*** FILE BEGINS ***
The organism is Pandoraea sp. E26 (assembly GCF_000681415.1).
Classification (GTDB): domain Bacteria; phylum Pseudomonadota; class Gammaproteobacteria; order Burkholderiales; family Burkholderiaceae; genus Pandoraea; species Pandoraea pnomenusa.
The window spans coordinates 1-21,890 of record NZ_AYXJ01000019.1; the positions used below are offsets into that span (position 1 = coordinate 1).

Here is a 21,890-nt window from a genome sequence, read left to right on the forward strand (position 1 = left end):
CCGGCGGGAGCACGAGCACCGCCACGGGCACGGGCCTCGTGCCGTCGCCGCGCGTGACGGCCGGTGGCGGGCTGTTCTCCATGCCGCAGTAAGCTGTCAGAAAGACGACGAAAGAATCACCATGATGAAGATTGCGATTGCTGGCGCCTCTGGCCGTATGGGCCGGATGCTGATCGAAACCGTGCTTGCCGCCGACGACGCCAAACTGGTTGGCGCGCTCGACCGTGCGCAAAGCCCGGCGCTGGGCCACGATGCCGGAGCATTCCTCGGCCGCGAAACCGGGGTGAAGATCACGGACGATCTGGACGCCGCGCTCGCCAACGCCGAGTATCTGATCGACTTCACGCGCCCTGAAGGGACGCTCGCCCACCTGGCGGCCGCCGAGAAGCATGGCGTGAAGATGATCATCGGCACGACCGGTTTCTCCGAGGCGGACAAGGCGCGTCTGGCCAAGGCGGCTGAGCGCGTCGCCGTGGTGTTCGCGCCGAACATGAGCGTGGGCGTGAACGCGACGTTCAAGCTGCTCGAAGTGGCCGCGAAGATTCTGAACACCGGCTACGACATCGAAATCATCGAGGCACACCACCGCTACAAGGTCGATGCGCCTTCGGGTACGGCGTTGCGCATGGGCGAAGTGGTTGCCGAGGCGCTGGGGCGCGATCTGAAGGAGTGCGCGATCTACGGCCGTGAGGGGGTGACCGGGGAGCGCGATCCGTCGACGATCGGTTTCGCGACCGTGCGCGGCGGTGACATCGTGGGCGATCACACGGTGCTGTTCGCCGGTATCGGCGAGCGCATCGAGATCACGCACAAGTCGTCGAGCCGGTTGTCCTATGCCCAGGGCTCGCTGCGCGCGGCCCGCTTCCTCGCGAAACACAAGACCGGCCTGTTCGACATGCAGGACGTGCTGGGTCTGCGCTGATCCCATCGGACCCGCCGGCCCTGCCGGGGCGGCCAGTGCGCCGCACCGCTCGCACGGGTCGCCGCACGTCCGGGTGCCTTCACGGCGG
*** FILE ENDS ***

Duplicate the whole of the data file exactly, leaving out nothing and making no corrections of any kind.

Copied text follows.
The organism is Pandoraea sp. E26 (assembly GCF_000681415.1).
Classification (GTDB): domain Bacteria; phylum Pseudomonadota; class Gammaproteobacteria; order Burkholderiales; family Burkholderiaceae; genus Pandoraea; species Pandoraea pnomenusa.
The window spans coordinates 1-21,890 of record NZ_AYXJ01000019.1; the positions used below are offsets into that span (position 1 = coordinate 1).

Here is a 21,890-nt window from a genome sequence, read left to right on the forward strand (position 1 = left end):
CCGGCGGGAGCACGAGCACCGCCACGGGCACGGGCCTCGTGCCGTCGCCGCGCGTGACGGCCGGTGGCGGGCTGTTCTCCATGCCGCAGTAAGCTGTCAGAAAGACGACGAAAGAATCACCATGATGAAGATTGCGATTGCTGGCGCCTCTGGCCGTATGGGCCGGATGCTGATCGAAACCGTGCTTGCCGCCGACGACGCCAAACTGGTTGGCGCGCTCGACCGTGCGCAAAGCCCGGCGCTGGGCCACGATGCCGGAGCATTCCTCGGCCGCGAAACCGGGGTGAAGATCACGGACGATCTGGACGCCGCGCTCGCCAACGCCGAGTATCTGATCGACTTCACGCGCCCTGAAGGGACGCTCGCCCACCTGGCGGCCGCCGAGAAGCATGGCGTGAAGATGATCATCGGCACGACCGGTTTCTCCGAGGCGGACAAGGCGCGTCTGGCCAAGGCGGCTGAGCGCGTCGCCGTGGTGTTCGCGCCGAACATGAGCGTGGGCGTGAACGCGACGTTCAAGCTGCTCGAAGTGGCCGCGAAGATTCTGAACACCGGCTACGACATCGAAATCATCGAGGCACACCACCGCTACAAGGTCGATGCGCCTTCGGGTACGGCGTTGCGCATGGGCGAAGTGGTTGCCGAGGCGCTGGGGCGCGATCTGAAGGAGTGCGCGATCTACGGCCGTGAGGGGGTGACCGGGGAGCGCGATCCGTCGACGATCGGTTTCGCGACCGTGCGCGGCGGTGACATCGTGGGCGATCACACGGTGCTGTTCGCCGGTATCGGCGAGCGCATCGAGATCACGCACAAGTCGTCGAGCCGGTTGTCCTATGCCCAGGGCTCGCTGCGCGCGGCCCGCTTCCTCGCGAAACACAAGACCGGCCTGTTCGACATGCAGGACGTGCTGGGTCTGCGCTGATCCCATCGGACCCGCCGGCCCTGCCGGGGCGGCCAGTGCGCCGCACCGCTCGCACGGGTCGCCGCACGTCCGGGTGCCTTCACGGCGG